20. andygm1 says:

    Picky I know, but it wasn’t James VI who was rescued by a farmer at Cramond Brig, it was his grandfather, James V, who liked to go wandering about the country dressed as a commoner.

  21. Grouse Beater says:

    Thanks, Andy. Didn’t spot that unwary inference; I’ve added the ‘V’ to avoid confusion.

  22. Grouse Beater says:

    There’s no doubting how much Scotland benefitted from the Union in terms of its commerce; it established countless companies overseas out of it, but it’s really in the last 150 years that we have seen creeping colonialism gradually erode Scotland’s capabilities, and suppress its ambitions by the simple tactic of controlling what money we have to spend, and how we spend it.

    The question heard a lot is, “If we are allegedly so poor as unionists claim we are, why does England hold onto us?” And the answer is, because without Scotland, England would be a very small country indeed.

  23. Economy=pyramid scheme says:

    Enthralled and captivated, I closed my eyes at a point and tried to imagine that fragile life the ordinary people were going through, while these two forces were battling for supremacy on the world stage at the same time undermining they’re right to exist.

  24. Pingback: An Act of Self-Interest – Ewen A. Morrison ~ ewenart

  25. tashaposts says:

    I like the message of your article, but I’m wondering why you felt it necessary or acceptable to refer to Osborne as “effete”. The context suggests that you regard being “effete” as a reason to look down on someone. Do you really feel that way? Is a person’s possible sexual orientation a source of concern to you or a reason to despise them? I would sincerely hope not.

  26. Grouse Beater says:

    “Effete” as in affected, foppish, and ultimately ineffectual.

  27. Tarisgal says:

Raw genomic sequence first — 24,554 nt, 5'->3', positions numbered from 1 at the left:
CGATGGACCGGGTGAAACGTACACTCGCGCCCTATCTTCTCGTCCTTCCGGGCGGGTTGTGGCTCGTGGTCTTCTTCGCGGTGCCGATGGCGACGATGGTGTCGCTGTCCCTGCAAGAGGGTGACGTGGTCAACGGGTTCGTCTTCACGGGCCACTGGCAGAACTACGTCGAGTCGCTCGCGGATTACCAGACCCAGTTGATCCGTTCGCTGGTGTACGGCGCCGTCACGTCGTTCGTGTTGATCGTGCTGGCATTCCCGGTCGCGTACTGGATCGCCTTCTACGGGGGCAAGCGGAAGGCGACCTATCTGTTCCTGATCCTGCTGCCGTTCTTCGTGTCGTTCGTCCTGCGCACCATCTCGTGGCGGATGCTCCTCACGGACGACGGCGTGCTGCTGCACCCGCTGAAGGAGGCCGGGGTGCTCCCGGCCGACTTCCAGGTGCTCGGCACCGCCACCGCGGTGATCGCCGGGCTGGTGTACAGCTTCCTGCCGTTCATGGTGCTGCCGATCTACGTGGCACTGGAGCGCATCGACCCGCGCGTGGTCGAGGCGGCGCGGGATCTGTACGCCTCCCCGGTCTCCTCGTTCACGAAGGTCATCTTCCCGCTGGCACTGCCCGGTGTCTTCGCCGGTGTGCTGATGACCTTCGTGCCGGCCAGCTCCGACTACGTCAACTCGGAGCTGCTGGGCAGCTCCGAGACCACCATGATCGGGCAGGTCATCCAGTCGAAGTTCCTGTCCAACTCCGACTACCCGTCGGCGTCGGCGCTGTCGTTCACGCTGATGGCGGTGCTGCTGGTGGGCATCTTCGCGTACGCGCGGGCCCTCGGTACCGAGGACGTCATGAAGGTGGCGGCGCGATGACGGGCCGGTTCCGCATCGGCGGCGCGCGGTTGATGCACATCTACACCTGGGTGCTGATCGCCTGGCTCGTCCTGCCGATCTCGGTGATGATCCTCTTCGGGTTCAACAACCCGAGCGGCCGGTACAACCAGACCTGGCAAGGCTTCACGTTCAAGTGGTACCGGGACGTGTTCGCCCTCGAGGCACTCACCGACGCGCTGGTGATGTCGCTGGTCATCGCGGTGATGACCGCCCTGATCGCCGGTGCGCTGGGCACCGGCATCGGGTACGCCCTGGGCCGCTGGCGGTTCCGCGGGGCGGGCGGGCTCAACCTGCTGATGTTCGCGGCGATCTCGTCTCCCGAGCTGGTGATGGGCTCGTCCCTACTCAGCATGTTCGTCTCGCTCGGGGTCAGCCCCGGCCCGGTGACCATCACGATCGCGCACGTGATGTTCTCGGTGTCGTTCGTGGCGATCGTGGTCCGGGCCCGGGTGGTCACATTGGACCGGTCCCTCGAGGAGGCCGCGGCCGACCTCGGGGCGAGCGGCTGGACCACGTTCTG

Your article (and all the comments made) have really been interesting to read, thank you!

    I grew up in Canada (though Scots born) and while British history was on the school curriculum. It had a distinctive English ‘bent’ to it and the Darien Scheme never mentioned!

    I have heard of it since those childhood days, though I haven’t gone into it deeply enough, so this post was an intriguing reminder that I should go check it out! Also – I am not as au fait with the Act of Union in a way I’d really like to be. So again kudos to you for piquing my interest, and I will start doing more research on this subject (when my expected Canadian visitors wend their way home in a couple of weeks)…

    One paragraph in particular you wrote, really struck a cord with me:

    “If you look at it from the English point of view the only thing England has accepted under the Act is Scottish-born prime ministers, and even then grudgingly. The rest is creeping integration.”

    I did a Uni paper on ‘Aboriginal peoples: Integration vs Assimilation… and in retrospect, I see now I could have been writing on the Scottish situation…

    On reading your comment re ‘creeping integration’, it reminded me of my research and how devastating integration is when the ‘comprehensive entity’ doesn’t want ‘assimilation’. England didn’t want us – just wanted what we could give them our natural wealth, ie land, etc… and still doesn’t want us. Just our oil, our revenue etc… Thus it has always been – and always will be, wanting us for whatever ‘riches’ comes Scotland’s way.

    Following yours and other very knowledgeable Scottish bloggers, I am discovering so much more about my country’s history than I previously never knew. And while I’ve always known through living in various countries that Scots are highly regarded, it’s always been a wonder to myself and others how we came to be part of this totally unequal relationship with England.

    I did, of course, know about the Act of Union, but not the specifics. I’m sure a lot of people in the same position as myself will be glad of the details of how we came to be in this unenviable position!